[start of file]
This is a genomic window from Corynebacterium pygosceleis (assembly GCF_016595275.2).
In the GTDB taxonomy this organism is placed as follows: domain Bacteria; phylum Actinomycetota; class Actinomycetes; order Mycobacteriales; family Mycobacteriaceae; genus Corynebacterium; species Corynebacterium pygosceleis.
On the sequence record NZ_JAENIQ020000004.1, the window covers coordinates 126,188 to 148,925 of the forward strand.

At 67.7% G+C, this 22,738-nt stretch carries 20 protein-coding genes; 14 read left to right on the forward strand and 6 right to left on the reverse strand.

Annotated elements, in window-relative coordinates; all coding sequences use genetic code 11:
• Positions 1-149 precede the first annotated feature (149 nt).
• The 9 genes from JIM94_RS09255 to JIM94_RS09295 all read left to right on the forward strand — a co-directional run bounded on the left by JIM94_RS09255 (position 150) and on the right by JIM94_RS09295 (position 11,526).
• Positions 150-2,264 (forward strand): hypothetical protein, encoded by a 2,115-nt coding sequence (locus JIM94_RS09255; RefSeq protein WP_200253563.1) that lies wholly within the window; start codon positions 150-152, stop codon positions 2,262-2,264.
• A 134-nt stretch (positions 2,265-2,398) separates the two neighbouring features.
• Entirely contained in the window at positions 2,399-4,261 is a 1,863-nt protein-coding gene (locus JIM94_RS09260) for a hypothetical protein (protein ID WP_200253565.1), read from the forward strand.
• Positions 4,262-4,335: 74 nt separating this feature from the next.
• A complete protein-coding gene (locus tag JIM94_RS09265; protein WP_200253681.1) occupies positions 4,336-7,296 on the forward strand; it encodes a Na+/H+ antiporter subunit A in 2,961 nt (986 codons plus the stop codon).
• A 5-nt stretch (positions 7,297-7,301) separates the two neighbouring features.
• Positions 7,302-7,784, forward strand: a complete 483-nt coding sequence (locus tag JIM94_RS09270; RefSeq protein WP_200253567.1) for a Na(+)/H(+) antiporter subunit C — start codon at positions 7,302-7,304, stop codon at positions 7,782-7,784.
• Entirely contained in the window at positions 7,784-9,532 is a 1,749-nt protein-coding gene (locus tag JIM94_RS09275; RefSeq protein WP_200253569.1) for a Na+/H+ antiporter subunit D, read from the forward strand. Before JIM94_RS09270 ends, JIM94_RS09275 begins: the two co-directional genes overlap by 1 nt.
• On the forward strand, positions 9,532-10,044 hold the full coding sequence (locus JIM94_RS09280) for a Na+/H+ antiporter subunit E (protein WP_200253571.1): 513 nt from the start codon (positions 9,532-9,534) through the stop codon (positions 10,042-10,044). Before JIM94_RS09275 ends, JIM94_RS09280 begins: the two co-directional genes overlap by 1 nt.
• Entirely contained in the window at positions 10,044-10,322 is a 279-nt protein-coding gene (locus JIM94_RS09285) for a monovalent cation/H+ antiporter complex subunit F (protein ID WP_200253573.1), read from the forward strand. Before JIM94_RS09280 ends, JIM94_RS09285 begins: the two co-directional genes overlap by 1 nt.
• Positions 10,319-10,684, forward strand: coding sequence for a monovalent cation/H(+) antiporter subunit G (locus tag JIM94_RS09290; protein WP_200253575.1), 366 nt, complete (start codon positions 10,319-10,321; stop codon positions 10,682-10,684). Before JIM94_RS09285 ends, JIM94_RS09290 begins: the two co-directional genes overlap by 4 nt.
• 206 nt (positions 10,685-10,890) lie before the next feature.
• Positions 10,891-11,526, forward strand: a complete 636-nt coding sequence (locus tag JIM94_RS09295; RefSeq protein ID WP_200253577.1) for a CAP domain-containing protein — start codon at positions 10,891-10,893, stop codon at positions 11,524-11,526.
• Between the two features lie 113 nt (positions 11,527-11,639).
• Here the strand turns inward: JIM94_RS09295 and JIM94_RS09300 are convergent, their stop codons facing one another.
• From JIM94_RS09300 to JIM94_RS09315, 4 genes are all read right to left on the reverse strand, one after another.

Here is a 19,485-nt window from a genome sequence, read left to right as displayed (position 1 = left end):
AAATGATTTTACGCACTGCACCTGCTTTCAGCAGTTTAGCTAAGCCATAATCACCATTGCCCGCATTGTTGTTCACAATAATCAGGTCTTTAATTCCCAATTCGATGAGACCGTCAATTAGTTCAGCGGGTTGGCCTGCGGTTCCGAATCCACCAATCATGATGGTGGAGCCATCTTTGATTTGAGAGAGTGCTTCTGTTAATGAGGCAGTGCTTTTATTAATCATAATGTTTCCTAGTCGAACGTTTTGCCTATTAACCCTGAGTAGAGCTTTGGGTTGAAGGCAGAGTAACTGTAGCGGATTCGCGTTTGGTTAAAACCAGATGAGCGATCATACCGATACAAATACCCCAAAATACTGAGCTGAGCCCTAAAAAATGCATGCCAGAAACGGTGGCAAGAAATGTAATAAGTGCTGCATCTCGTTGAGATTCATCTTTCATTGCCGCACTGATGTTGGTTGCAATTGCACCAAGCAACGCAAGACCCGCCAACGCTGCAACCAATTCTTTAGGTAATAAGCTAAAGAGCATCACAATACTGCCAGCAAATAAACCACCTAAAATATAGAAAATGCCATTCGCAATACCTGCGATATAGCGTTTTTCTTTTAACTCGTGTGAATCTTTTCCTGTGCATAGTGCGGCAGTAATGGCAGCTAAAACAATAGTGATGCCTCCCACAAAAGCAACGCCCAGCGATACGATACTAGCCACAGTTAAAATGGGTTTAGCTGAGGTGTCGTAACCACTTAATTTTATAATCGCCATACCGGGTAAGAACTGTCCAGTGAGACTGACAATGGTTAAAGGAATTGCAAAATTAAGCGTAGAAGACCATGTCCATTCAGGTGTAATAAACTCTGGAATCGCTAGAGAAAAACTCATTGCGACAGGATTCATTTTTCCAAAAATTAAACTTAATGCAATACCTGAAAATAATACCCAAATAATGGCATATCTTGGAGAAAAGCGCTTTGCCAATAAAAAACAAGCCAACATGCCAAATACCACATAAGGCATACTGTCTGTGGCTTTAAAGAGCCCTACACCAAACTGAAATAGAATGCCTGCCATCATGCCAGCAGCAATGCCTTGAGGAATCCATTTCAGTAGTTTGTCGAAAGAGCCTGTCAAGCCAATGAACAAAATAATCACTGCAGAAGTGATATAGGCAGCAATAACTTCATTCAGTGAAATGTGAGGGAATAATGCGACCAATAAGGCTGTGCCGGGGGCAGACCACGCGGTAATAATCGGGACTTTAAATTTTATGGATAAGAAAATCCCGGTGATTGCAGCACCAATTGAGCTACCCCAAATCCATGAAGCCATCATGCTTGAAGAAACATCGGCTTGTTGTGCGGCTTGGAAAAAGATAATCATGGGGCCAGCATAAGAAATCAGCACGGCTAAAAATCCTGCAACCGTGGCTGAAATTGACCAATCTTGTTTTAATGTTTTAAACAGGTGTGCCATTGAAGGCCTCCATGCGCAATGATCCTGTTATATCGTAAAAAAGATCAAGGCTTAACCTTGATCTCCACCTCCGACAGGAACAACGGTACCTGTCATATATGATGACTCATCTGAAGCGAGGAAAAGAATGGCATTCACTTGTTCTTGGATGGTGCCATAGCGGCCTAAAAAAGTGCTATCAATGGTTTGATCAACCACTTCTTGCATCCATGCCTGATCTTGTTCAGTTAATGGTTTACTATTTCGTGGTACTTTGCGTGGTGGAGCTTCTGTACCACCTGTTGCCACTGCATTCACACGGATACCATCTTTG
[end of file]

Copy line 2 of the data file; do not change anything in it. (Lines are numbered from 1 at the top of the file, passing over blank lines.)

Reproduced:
In the GTDB taxonomy this organism is placed as follows: domain Bacteria; phylum Actinomycetota; class Actinomycetes; order Mycobacteriales; family Mycobacteriaceae; genus Corynebacterium; species Corynebacterium pygosceleis.